My curiosity was recently piqued when I read that researchers reported that the total global length of something called mycorrhizal fungi in the top 3.9 inches (10 centimeters) of soil is 280 quadrillion miles (450 quadrillion kilometres)—that’s 15 zeros after the numbers 280 (450). An amazing breakdown figure is that one quadrillion is equal to a mind-boggling 1,000 trillion and—wait for it—one trillion is equal to 1,000 billion!
In 1997, Nature magazine called the underground mycorrhizal fungi network the “Wood Wide Net” akin to internet’s world wide web. It has also been called the “circulating system of the planet,” comparing it to the neural network in human brains. According to researchers, mycorrhizal fungi has been on Earth since about 1,300 million years ago.
However now in the 21st century, there are ‘hot spots’ in the world where the mycorrhizal fungi are under threat because of today’s agriculture, urbanization, pollution, water scarcity, and climate change.
So, what are mycorrhizal fungi? Well, if you have seen an uprooted tree with its mass of white thread-like structures attached to the tree roots, you’ve seen mycorrhizal fungi.
The mycorrhizal fungi network is an underground network found in plant communities, including forests, which joins plant roots through the fungi’s thin thread-like structures called “hyphae;” the mass of fungi filaments are called “mycelium.” Fungi are microscopic organism that wrap around or pierce the plant’s root and its hyphae reach out underground through soil in a massive network to other plants, including trees, to communicate, nurture, support, and transfer resources. Mycorrhiza fungi refers to the symbiotic (mutually beneficial) relationship between the plants and root fungi. It’s an underground fungi network that has been tagged as the “Wood Wide Web.”
As an example, a forest’s mycorrhizal fungi could be called nature’s underground highway on which photosynthesis products like sugars produced by the forest’s adult trees are transferred to nurture seedlings and trees; in return the fungi gives water and soil nutrients to the plants. More than 95 percent of all plant species have this symbiotic association with mycorrhizal fungi.
Actually, the majority of Earth’s mycorrhizal fungi connects all the trees and vegetation in a surrounding area of forest. In her book The Mother Tree, Dr. Suzanne Simard describes how mycorrhizal fungi is like a social network, allowing trees to communicate, share nutrients, protect plants from disease, and pull and store carbons from the atmosphere. The forest is like the internet’s world wide web, where instead of computers linked by wires of radio waves, the trees are connected by mycorrhizal fungi.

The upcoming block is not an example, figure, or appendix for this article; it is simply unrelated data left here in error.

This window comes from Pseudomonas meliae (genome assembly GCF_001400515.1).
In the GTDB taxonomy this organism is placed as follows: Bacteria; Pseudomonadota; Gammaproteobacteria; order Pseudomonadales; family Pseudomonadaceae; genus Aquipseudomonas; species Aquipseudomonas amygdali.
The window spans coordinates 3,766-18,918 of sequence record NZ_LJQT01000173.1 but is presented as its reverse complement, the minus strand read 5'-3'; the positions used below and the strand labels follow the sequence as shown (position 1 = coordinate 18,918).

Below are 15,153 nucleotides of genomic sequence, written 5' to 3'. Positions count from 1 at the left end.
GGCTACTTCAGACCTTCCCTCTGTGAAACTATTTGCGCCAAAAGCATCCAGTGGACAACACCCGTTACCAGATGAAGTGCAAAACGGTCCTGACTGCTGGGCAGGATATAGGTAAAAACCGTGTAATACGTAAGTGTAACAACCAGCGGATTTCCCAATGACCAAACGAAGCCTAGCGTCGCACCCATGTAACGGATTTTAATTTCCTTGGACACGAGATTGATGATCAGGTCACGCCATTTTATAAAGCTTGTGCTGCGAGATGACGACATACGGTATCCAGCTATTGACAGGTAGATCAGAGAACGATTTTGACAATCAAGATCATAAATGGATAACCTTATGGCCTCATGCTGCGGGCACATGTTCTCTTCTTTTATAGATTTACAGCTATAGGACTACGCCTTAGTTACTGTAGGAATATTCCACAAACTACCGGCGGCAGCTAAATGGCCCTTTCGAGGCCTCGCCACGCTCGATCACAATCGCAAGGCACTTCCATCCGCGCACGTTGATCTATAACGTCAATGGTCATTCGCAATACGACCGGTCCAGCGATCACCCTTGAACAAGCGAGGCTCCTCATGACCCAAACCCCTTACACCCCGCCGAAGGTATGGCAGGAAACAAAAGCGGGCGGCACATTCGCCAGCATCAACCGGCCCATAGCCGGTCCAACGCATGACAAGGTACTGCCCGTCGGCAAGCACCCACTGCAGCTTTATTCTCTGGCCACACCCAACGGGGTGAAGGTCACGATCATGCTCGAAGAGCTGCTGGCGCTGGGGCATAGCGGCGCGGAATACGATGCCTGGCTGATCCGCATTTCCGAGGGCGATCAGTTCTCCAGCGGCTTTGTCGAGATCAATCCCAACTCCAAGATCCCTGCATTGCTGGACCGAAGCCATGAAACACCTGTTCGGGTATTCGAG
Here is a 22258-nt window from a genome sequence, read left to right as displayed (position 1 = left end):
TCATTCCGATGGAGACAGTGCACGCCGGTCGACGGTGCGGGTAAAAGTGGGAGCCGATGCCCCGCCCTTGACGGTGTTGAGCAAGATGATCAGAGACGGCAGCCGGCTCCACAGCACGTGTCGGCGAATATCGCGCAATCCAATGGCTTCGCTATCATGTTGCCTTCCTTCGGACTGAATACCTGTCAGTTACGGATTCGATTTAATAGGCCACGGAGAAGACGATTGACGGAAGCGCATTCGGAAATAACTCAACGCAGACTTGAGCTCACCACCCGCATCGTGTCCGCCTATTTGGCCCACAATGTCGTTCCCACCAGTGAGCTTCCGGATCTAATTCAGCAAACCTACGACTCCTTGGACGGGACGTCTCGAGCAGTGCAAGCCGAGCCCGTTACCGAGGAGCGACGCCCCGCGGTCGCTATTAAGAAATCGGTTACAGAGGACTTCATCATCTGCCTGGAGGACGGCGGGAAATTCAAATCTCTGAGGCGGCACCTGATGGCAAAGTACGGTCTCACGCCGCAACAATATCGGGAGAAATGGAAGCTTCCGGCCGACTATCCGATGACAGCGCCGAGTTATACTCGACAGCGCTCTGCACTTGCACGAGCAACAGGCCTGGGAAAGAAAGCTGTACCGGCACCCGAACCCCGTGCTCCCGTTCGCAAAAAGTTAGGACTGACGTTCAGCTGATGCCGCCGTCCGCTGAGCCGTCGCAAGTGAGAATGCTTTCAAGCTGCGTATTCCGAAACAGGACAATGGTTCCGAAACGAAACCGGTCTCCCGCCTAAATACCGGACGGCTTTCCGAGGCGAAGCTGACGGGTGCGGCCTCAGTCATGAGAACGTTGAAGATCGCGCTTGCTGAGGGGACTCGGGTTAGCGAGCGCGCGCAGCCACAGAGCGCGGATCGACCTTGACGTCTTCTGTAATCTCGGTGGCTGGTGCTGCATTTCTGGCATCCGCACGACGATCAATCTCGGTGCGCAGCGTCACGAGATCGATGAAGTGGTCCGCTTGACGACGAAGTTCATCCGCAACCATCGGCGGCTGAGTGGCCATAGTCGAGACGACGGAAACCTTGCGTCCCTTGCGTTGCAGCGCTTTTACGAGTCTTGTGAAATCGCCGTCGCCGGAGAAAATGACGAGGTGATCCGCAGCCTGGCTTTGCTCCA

In her book, Dr. Simard notes that trees relay messages “back and forth through a cryptic underground fungal network.” According to Dr. Simard, the old trees were the mother trees—the hubs—connecting the forest via the mycorrhizal fungi network, like a neural network similar to the neurons in human brains. “Signals between trees could be as sharp as the electrochemical impulses between neurons, the brain chemistry that allow us to think and communicate,” she wrote. “Mycorrhizal network could have the signature of intelligence.” Other scientists have also begun to consider the consciousness of an ecosystem. Could the vast and complex Wood Wide Web be using a ‘language” we don’t understand?
In 2021, a world-wide project was launched by the Society for the Protection of Underground Networks (SPUN) to map the system of mycorrhizal fungi in soil around the Earth. In a One Earth article titled, “Mapping the Fungi Network that Lives Beneath the Soil,” by journalist Lindsey Jan Schuemann, she quotes billionaire Jeremy Grantham, the SPUN funder of the multi-million project, “Just below our feet lies an invaluable ally in mitigating climate change; vast hidden fungal networks. Billions of tonnes of carbon dioxide flow annually from plants to fungal networks. Yet these carbon sinks are poorly understood.”
Conservationist and SPUN project adviser Jane Goodall said, “This is an extremely important conservation project. An understanding of underground fungal networks is essential to our efforts to protect the soil, on which life depends before it is too late.”
SPUN with scientists from five countries—Canada, U.S., Netherlands, France, Germany, and the University of Manchester in the U.K.—will collect 10,000 samples from around the world from 10 ‘hot spots’ as identified through artificial intelligence (AI) technology. The 10 include Patagonia; Canadian tundra; Mexican plateau; South America high altitudes; Morocco; western Sahara; Negev desert in Israel; Kazakhstan steppes; Tibet’s grasslands and high plains; and Russian taiga.
Also quoted in the article was Mark Tercek, former CEO of Nature Conservancy, who said, “Fungal networks underpin life on Earth. If trees are the ‘lungs’ of the planet, fungal networks are the ‘circulatory systems.’ These networks are largely unexplored.”
Kind of awesome to think that when we walk on grass or in forests, we are walking on top of the underground mycorrhizal fungi.